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Thread: Load for my M14

  1. #11

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    Quote Originally Posted by musculus View Post
    the M14 is NOT A "GARAND ACTION." While it is a gas ACTUATED rifle, like the Garand, the M14/M1A uses SELF REGULATED GAS SYSTEM. It will only take a specific amount of pressure than cuts itself OFF. Invented by Joseph C. White, not JCG.

    If the AMMO IS SAFE IN ANY RIFLE, it is SAFE in an M14/M1A.
    Do you speak from theory or practice? My personal experience is that hotter loads of IMR-4064 can and will bend an M14 operating rod. I don't doubt that the M14 is more tolerant of different loads than the M1, but it is hardly immune. It's a common practice to drill a vent hole in an M14 gas plug for use with heavy (175 grain) bullets; that shouldn't be necessary if the gas piston magically cut off the excess gas as you suggest.

  2. #12
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    Quote Originally Posted by Mark_in_Michigan View Post
    It's a common practice to drill a vent hole in an M14 gas plug for use with heavy (175 grain) bullets; that shouldn't be necessary if the gas piston magically cut off the excess gas as you suggest.
    if you were worried about this, why not simply TURN THE SPINDLE VALVE 90 degrees to CUT OFF THE GAS completely..

    as for your personal experiences, I have found it's best to simply ignore these bits of input most of the time as there isn't much value in this opinion-based information compared to actual empirical data/evidence etc. If you have such data, that would be helpful.

    I do know that there are MANY folks have (or at least used to) shoot 175 SMKs with VERY warm loadings of slower burning powders in M1As and their only complaint was their bedding had to be re-done a good bit to deal with the recoil. None of these folks ever mentioned any gas/op-rod issues to moi.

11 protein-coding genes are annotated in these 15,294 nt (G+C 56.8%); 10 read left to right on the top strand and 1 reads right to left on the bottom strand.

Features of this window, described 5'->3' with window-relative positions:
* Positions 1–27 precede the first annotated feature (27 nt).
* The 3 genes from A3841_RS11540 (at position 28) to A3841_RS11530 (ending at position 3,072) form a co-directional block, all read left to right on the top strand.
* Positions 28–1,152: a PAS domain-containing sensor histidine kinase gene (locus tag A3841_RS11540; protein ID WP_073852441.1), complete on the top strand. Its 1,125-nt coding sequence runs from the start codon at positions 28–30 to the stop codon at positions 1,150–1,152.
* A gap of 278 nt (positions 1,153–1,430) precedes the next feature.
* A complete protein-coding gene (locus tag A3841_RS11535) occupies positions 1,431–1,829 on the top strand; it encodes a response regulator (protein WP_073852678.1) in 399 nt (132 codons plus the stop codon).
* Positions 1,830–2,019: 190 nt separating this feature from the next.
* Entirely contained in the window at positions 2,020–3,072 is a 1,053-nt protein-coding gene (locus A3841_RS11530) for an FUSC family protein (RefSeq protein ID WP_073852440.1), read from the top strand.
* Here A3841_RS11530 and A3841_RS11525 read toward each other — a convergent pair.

3. #13
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    Default loads for the m14, not the M1

    Gents,
    Thanks for all the responses. I think I've got my M14 load and that's what the initial question was about. I also have my M1 load figured out. I figure that if I want more velocity, power, and or heavier bullets I'll got to a nice heavy barreled 338 Lapua or Ultramag bolt gun. My M14 and M1s are too special to me to try and eak out the max velocities and bullet weights. They're just fun shooters and I find them accurate enough for my purposes. Madsenshooter, do you really shoot 210gr lead bullets out of your M1 or were you just making a point? Thanks again guys.

  4. #14
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    I really shoot them. They're a very hard cast alloy, 23BHN that will respond to further heat treatment. I go a lot on what parashooter says when it comes to gas volume. Just wanted to see who would jump in and say the bullet was too heavy, the powder too slow. I have an adjustable gas plug, or rather one with changeable jets, but by keeping within the parameters parashooter has posted it isn't necessary to use it.
    "I have sworn upon the Altar of God, eternity hostility upon all forms of tyranny over the minds of man." - Thomas Jefferson

  5. #15

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    Quote Originally Posted by musculus View Post
    if you were worried about this, why not simply TURN THE SPINDLE VALVE 90 degrees to CUT OFF THE GAS completely..
    If you've shot an M14 in competition, you must surely know that CMP rules require that the gas system be functional and the spindle valve open. Hence the vented gas plug.

  6. #16
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    Musculus:
    I'm going to back Mark here and suggest you look in the CMP rulebook available at the CMP website as far as the gas system needing to be functional. Likewise if you knew about the common "national match" modifications done to M14's, you'd know that the spindle is locked in place (open) if one unitizes the gas cylinder. (As described in both Duff's and Kulnhausen's books)